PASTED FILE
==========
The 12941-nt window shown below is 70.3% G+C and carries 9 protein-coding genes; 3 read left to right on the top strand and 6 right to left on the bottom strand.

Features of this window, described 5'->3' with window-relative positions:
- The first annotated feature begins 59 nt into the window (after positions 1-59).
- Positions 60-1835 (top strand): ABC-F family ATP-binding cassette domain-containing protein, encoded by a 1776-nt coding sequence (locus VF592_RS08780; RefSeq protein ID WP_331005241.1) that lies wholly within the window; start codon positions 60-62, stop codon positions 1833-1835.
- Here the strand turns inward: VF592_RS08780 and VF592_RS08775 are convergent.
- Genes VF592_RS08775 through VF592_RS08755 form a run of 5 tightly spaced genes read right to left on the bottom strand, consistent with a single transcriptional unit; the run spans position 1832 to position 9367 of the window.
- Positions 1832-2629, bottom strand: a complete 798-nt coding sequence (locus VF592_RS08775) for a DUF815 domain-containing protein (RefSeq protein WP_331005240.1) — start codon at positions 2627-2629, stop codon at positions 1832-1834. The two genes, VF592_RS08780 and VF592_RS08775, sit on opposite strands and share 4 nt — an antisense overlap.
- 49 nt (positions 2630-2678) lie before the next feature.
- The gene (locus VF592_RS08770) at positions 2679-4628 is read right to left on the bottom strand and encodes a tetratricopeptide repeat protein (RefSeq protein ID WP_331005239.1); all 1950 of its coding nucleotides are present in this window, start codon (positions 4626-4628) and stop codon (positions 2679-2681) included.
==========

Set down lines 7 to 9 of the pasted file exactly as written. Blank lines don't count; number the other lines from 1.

- Positions 1832-2629, bottom strand: a complete 798-nt coding sequence (locus VF592_RS08775) for a DUF815 domain-containing protein (RefSeq protein WP_331005240.1) — start codon at positions 2627-2629, stop codon at positions 1832-1834. The two genes, VF592_RS08780 and VF592_RS08775, sit on opposite strands and share 4 nt — an antisense overlap.
- 49 nt (positions 2630-2678) lie before the next feature.
- The gene (locus VF592_RS08770) at positions 2679-4628 is read right to left on the bottom strand and encodes a tetratricopeptide repeat protein (RefSeq protein ID WP_331005239.1); all 1950 of its coding nucleotides are present in this window, start codon (positions 4626-4628) and stop codon (positions 2679-2681) included.